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Jobs for teens

Posted June 04, 2014 in Advice Column, Urbandale

In today’s society of reality television, cell phones and relative luxury being quite the norm on many school campuses, parents often suspect and fear that their children have a distorted sense of the value of money. Children see “stuff” as things that they just “have” rather than work to have. As they get older, children are able to start working for their spending money, first as allowance and then as part-time jobs. While an allowance can help teach kids about money and money management, many experts believe that an allowance fosters a false sense of work ethic. Children benefit from performing chores simply because it’s necessary to the household. But children can-and should-find ways to earn money so they can learn about money as well. Not sure the time is right for your teenager to get his first job? We have some reasons why now might be the perfect time.

Time management
A job will force your teenager to plan study and social times around his or her work schedule. If, for example, the concert he or she wants to attend falls during work hours, it becomes a great learning opportunity in how to prioritize. It’s also a good reminder that, without the job, he or she won’t be able to afford the next set of concert tickets.

Work ethic
Learning a good work ethic likely starts in the early days of kindergarten, but now is the time it will pay off financially. Teens with a good work ethics get noticed by current and potential employers, and this could mean the difference between earning a raise or being stagnant in their salary and roles. Your teen will soon see that if he or she works hard and goes above and beyond expectations, he or she could see financial rewards.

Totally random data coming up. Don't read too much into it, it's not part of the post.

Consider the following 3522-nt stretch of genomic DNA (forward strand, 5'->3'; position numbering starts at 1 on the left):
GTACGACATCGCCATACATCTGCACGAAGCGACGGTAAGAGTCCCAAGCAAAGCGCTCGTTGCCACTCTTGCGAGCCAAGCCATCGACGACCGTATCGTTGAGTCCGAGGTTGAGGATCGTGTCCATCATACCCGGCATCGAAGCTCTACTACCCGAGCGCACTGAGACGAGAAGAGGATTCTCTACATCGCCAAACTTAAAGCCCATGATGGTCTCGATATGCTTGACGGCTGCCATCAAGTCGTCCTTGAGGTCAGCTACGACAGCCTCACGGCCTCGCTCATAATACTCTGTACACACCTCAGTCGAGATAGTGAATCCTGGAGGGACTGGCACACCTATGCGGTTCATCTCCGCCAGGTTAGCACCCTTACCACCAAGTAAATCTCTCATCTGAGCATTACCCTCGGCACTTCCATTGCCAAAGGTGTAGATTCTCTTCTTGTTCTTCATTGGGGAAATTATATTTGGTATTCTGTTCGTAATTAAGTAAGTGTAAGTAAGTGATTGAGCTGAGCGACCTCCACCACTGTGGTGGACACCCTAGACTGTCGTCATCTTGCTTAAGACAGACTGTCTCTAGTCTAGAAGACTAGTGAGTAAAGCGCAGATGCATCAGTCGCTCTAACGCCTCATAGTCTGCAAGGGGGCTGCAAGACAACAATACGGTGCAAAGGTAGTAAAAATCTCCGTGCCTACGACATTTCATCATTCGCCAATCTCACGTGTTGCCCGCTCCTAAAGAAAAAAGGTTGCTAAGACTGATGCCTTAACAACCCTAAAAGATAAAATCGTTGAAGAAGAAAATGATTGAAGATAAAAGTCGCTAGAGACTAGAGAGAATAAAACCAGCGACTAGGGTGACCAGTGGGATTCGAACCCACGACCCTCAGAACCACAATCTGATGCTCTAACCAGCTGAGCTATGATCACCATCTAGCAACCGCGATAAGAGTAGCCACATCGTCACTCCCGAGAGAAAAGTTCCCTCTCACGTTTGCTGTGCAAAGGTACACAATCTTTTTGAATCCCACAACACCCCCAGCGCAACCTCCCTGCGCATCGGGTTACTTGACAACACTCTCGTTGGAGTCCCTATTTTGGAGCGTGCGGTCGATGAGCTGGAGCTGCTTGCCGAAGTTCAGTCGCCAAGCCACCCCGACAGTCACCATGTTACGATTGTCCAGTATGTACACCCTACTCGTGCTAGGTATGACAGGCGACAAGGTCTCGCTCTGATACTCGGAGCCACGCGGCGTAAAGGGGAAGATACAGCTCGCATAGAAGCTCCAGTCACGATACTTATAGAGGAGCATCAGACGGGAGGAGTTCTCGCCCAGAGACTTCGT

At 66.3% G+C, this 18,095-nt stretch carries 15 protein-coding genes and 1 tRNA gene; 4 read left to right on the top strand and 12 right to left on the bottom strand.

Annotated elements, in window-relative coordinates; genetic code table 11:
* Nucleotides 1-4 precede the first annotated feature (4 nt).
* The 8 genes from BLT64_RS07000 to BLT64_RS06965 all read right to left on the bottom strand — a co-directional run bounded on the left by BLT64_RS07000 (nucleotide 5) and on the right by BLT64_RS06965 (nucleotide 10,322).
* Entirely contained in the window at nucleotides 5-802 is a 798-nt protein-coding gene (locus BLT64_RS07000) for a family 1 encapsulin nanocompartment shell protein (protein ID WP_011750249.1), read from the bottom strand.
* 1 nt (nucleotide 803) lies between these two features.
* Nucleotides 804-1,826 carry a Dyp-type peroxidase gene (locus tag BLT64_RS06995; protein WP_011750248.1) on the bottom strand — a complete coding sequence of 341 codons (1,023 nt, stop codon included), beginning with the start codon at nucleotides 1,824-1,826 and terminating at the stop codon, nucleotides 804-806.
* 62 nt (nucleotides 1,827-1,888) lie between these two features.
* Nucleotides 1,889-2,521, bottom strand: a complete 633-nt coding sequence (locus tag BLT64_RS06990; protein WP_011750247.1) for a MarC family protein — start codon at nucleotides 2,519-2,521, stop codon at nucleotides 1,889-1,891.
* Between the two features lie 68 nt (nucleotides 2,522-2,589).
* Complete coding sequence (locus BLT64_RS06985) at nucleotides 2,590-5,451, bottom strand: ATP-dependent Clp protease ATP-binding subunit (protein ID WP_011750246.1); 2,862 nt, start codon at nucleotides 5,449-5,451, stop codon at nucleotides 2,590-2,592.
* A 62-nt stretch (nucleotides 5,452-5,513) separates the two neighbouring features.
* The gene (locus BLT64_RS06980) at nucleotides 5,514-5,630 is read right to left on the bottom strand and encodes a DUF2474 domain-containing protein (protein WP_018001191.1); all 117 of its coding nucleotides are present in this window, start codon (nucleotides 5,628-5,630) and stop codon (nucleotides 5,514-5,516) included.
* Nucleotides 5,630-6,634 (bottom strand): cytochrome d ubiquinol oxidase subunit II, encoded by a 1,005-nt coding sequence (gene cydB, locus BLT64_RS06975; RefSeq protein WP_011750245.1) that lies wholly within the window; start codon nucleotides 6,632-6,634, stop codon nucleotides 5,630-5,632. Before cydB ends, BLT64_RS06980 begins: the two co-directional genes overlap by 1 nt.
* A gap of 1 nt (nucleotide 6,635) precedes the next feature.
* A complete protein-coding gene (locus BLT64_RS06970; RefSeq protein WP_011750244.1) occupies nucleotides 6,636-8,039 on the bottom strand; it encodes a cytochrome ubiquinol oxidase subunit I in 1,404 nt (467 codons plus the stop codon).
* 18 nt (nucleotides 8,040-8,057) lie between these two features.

Life skills
Even the most mundane job is likely to be part of a team environment. Communication skills and teamwork are necessary life skills that will serve your teens for years to come, both in the workforce and in their personal life. A first job is the perfect place to learn, practice, and hone those skills.

With his or  own hard-earned money in hand, your teen will learn the value of money and how to budget it so he or she has some on hand when it’s needed. And he or will quickly find out why Mom and Dad often turned requests down in the past.

As summer is set to begin, now is the perfect time for your teen to start hitting the pavement to find his first job. Encouraging him to do so and providing some simple guidance will set him up for success in the future.

Information by Holly Bernal, CCUFC, Chief Operations Officer at Midland Credit Union, 2891 106th St., Urbandale, 515-278-1994.

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